'Afghan Voices' Trains Youth As Journalists
MICHEL MARTIN, host: I'm Michel Martin, and this is TELL ME MORE, from NPR News.
Coming up, the U.S. State Department is trying to encourage immigrants to go beyond sending money to the folks back home to investing in projects back home, like hospitals and schools. How convincing is the pitch? We'll try to find out in a few minutes.
But, first, to Afghanistan. Now, we've all seen the television images of the war correspondents suited up in protective gear, imbedded with the military, reporting from the frontlines of Herat or Kandahar. But rarely do the cameras show actual Afghan reporters telling stories about the Afghan people.
Now leaders of a new project are trying to change that. It's called Afghan Voices. And a group of young Afghans are getting trained in journalism 101. The young reporters produce stories for Afghan television and international media outlets like the Global Post. Here's part of a story following the death of Osama bin Laden. Let's listen.
(SOUNDBITE OF NEWS BROADCAST)
UNIDENTIFIED MAN: It will affect the security of Afghanistan. I think the security of Afghanistan will become better after this.
MARTIN: Moneer Neyazi is one of the young journalists who produced the piece you just heard. He joins us on the phone from Bamiyan, Afghanistan. Also with us is James Blue. He's the executive producer of the Afghan Voices project. He's a former journalist for ABC News and, it has to be said, my former colleague. And he joins by phone from New York. Welcome to you both. Thank you both so much for joining us.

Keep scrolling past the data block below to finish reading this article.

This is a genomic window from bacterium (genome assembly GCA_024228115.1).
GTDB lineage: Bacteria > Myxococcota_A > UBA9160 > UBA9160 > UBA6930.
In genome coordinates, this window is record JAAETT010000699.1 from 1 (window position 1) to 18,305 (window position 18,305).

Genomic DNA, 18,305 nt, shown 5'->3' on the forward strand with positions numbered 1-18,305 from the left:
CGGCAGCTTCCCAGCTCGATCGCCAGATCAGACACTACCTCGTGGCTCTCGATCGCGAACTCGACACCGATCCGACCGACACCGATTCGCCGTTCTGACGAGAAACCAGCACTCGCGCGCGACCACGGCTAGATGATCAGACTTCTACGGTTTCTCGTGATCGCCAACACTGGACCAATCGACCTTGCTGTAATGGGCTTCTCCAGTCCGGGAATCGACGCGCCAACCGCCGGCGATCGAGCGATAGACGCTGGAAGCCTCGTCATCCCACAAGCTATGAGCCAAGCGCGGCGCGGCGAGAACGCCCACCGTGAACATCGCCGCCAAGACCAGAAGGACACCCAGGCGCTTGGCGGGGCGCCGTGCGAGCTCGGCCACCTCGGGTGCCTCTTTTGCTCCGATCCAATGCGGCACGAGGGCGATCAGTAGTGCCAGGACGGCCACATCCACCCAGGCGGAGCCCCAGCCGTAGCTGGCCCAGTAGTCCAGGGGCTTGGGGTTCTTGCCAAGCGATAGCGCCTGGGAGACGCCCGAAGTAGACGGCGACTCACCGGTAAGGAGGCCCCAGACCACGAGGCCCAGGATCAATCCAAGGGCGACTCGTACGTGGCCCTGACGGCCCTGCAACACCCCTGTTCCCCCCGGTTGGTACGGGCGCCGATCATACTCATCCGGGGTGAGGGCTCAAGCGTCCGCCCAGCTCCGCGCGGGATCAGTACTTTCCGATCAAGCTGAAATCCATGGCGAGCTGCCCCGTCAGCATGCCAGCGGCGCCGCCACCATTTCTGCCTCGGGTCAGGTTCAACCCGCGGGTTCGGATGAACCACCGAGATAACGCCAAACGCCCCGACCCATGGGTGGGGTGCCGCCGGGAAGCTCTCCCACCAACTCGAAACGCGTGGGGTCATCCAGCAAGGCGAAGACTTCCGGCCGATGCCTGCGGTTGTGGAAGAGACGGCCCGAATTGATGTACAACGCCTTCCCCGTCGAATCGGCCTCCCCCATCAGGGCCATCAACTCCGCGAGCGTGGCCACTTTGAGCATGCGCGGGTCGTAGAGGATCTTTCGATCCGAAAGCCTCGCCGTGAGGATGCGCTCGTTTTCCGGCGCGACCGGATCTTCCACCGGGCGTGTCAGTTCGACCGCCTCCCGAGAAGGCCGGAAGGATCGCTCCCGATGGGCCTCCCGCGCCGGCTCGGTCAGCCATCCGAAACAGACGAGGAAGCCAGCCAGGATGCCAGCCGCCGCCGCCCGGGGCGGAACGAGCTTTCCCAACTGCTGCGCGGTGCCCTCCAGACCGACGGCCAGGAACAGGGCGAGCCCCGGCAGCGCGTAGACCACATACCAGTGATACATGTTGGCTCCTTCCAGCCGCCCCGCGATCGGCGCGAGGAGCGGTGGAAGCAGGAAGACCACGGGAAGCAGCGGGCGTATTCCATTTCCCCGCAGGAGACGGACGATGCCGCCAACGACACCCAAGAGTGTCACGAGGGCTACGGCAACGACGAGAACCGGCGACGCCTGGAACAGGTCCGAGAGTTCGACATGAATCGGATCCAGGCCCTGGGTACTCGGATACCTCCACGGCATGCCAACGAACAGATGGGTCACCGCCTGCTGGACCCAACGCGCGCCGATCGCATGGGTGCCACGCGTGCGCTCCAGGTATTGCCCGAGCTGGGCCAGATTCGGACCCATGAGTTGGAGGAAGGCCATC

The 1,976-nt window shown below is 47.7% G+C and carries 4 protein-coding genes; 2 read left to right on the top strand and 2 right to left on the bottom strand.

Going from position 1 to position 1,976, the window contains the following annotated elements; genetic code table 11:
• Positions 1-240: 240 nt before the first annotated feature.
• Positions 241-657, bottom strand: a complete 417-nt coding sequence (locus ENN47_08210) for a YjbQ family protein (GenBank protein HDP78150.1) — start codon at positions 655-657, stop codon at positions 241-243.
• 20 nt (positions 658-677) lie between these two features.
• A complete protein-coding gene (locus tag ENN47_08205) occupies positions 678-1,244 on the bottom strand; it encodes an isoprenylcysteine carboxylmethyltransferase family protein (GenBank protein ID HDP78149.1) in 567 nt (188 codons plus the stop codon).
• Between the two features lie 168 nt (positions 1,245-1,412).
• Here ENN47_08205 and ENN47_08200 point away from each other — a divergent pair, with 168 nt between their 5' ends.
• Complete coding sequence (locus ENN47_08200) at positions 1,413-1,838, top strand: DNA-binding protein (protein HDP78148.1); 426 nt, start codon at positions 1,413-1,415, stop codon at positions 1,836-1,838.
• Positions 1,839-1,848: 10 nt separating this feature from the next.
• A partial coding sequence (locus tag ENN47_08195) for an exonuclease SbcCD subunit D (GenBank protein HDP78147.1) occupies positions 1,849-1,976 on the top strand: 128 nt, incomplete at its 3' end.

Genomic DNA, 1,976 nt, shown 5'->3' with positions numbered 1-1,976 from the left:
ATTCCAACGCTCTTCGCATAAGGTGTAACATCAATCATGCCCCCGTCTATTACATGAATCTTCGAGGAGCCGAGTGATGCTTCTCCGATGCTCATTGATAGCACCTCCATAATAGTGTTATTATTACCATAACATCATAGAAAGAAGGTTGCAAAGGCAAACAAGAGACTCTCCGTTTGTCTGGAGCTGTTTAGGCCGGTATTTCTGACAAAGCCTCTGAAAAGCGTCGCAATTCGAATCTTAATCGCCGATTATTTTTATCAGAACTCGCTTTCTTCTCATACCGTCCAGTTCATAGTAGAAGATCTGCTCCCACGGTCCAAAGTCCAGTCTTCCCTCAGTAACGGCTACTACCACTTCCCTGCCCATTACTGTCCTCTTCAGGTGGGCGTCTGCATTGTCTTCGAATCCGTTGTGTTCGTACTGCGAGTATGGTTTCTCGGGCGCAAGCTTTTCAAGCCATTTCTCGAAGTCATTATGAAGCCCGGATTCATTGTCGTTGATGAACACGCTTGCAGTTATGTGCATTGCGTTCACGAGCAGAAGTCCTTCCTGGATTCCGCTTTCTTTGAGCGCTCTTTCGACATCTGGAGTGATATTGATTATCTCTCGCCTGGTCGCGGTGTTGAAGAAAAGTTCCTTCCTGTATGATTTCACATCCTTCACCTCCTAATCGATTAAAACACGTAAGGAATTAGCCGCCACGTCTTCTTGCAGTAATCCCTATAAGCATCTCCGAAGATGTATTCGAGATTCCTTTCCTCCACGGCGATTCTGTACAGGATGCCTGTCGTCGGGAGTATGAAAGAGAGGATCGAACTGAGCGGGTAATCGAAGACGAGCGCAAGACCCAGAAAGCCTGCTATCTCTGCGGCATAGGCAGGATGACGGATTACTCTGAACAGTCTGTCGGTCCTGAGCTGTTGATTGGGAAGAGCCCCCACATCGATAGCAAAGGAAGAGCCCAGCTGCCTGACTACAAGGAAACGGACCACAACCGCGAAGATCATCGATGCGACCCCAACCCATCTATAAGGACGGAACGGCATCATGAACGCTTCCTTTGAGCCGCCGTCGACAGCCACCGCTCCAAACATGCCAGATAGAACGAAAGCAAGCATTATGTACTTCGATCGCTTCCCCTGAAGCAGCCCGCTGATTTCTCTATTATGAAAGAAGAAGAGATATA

MONEER NEYAZI: Thank you for having us.
JAMES BLUE: Thanks for having us. Thanks.
MARTIN: Now, Moneer, let's start with you. So, what made you want to participate in this project?
NEYAZI: First, we had this conference, and we met James there, and James and his partner, Naji Parifi(ph), started giving us information about what they are going to do. What they told and what they said kind of got me really interested in it.
MARTIN: James, where did the idea come from?
BLUE: The idea came from, you know, Michel, you've been a foreign correspondent and you've traveled all over. And whenever you go to these places, you always have to work with local people to say, help me do this, help me go there. And I was just really concerned that a lot of the stories that we get out of Afghanistan are completely focused on the military.
And I wanted to figure out, how could we tell stories about this place using Afghans - Afghans who speak English, Afghans who spent time in the U.S. and Afghans who have some sense of, you know, what people might be interested in?
All of these young people, having gone to high school, have all gotten the questions. You know, do you have Internet? Do you have television? Do you ride on a camel? You know, all of these crazy questions, which, you know, partly are being asked because so little of what happens in the country has been covered in the media.
MARTIN: And so tell me, again, who are the participants in the program? They're all...
BLUE: All the participants are young people who have and won the opportunity through a very intense competition to come to the U.S. as an exchange student. And they went to high school for a year. Moneer went to high school up in Mercersburg, Pennsylvania.